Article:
As much as I promised myself I would not let the election stress me out, I blew it. After working out twice on election day I was still filled with nervous energy. So, I filled myself with hot wings and cold beer. It was a temporary fix and not one I recommend.
But it’s not just the election, we are living in extremely stressful times. Add in the time change, cooler weather and oh boy do we have a recipe for burnout.
A cnbc.com article on work stress and the pandemic included some interesting information. For one, the definition of burnout has been updated by the World Health Organization. It is now defined as “a syndrome conceptualized as resulting from chronic workplace stress that has not been successfully managed.” The article adds that “It is characterized by three symptoms: feelings of energy depletion or exhaustion; increased mental distance from one’s job or negative feelings toward one’s career; and reduced professional efficacy.”
Even if you’ve never experienced burnout before, COVID-19 may have changed that. The article quotes Dr. Patrick Porter, founder of Brain Tap Technologies on how the pandemic has effected many workers. Porter said, “Increased stress and anxiety surrounding COVID-19 has understandably caused work productivity to plummet because your emotional state is directly connected to your ability to focus.”
From the article, “Porter says stress, anxiety and fear elevate cortisol levels in the brain, which interfere with memory, making it impossible to concentrate on your work. Not only is this bad for employees — it is also bad for businesses, as the decrease in productivity significantly impacts a company’s bottom line.”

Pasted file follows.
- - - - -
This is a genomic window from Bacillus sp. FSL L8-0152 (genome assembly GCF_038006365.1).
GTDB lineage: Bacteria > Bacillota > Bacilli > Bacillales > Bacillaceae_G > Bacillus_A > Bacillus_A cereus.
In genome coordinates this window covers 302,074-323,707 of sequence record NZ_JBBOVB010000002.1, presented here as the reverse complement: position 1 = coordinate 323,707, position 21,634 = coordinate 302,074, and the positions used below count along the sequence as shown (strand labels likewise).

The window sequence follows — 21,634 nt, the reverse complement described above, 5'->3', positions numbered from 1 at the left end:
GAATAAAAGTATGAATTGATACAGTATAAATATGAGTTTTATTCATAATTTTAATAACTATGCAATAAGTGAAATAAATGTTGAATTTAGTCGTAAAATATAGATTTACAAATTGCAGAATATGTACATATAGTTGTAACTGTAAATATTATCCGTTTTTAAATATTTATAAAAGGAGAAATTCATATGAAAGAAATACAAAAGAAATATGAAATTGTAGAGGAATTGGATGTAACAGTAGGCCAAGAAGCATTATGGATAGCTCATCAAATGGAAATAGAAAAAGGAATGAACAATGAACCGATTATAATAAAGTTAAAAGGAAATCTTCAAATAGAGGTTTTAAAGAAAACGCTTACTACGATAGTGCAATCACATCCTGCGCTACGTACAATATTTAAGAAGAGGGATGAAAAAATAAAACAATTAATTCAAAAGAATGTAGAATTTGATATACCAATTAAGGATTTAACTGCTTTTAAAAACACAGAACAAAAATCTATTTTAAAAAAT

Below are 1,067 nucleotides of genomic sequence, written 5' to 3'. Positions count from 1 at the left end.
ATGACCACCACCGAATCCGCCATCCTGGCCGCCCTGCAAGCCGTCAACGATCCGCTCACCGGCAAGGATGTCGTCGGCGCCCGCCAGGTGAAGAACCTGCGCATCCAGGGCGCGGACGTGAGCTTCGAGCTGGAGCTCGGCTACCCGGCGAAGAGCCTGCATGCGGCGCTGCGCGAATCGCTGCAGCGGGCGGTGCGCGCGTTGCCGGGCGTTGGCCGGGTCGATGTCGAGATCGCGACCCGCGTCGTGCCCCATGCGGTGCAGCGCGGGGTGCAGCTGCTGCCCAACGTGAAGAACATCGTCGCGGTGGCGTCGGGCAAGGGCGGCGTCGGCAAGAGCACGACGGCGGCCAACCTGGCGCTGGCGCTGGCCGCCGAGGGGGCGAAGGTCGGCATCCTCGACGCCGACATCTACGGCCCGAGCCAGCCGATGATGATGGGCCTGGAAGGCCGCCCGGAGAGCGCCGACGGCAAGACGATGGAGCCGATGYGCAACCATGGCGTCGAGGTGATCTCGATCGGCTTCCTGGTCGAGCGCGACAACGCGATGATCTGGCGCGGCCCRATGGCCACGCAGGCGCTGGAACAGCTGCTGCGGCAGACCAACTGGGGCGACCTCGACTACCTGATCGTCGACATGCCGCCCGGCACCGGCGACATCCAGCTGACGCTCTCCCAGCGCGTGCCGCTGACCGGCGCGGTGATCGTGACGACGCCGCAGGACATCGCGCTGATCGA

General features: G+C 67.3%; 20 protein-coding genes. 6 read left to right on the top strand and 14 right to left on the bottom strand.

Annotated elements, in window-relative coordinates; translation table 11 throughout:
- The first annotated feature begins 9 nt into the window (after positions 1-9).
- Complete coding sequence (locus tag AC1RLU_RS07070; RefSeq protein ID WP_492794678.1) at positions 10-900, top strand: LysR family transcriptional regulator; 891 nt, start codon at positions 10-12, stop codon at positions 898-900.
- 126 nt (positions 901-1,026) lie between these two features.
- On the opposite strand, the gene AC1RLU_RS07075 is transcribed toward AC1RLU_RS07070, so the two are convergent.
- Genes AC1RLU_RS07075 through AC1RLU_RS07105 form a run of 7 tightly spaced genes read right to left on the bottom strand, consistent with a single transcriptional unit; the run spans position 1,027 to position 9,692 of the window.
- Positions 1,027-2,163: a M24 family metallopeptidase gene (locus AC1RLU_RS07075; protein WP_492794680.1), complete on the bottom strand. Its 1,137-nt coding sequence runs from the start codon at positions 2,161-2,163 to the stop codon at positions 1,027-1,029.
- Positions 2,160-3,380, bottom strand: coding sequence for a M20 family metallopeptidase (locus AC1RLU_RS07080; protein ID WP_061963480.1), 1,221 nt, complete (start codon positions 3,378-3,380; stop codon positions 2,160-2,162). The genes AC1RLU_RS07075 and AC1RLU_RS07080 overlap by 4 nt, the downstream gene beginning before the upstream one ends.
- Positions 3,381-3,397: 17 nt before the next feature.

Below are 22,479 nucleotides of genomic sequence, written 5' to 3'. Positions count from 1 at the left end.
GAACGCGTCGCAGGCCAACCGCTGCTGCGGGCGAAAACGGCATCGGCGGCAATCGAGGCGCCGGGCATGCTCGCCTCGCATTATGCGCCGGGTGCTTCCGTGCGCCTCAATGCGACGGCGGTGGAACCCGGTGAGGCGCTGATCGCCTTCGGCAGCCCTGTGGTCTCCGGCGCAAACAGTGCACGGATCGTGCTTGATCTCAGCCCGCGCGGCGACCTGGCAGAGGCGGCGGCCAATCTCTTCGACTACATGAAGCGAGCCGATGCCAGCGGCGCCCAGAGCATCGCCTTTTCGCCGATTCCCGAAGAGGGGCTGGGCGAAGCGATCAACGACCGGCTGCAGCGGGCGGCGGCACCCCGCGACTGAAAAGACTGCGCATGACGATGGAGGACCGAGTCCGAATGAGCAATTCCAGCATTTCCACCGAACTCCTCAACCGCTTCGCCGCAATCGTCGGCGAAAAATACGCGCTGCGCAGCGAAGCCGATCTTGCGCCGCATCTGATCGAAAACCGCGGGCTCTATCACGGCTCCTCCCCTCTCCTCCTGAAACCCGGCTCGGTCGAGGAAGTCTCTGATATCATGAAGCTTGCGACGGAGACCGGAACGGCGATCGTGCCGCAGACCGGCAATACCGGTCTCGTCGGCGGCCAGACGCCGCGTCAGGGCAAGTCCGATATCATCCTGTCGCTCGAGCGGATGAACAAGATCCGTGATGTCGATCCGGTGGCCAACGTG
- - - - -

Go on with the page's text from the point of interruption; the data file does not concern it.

So, if you care at all about your personal brand and the company you work for, you can’t allow burnout to get the better of you.
The cnbc.com article has some tips to help:
• Get more sleep
• Give back
• Find moments of joy
I fully agree with this list. In addition, here are a few things I’ve found that have helped me keep calm and work on.
Drink water — A quick online search proves that the benefits of staying hydrated are massive. It’s one simple thing we can do that benefits both the inside and outside of our bodies. Hydration keeps muscles and joints working better and makes skin appear more supple and radiant, so even if you’re feeling blah inside, at least you’ll good on your next video call.
Get outside — Speaking of water, if you live anywhere near it, go to it. Research has shown that being near water can lower stress and anxiety and increase an overall state of well-being and happiness.
Focus on the positive — Years ago, I spent the month of November writing down something I was thankful for each day. If there was ever a time to bring back that tradition it’s 2020. I’ll start now, today I am thankful for you, my reader. If I didn’t have to a write a column this week, I wouldn’t have forced myself to think about what I’ve been doing to avoid burnout and in turn, remind myself to keep doing those things.
What are you doing to avoid burnout? Email me at email@example.com.
Emily Caswell is the brand manager for VIEW Group, the branding division of View Newspaper Group.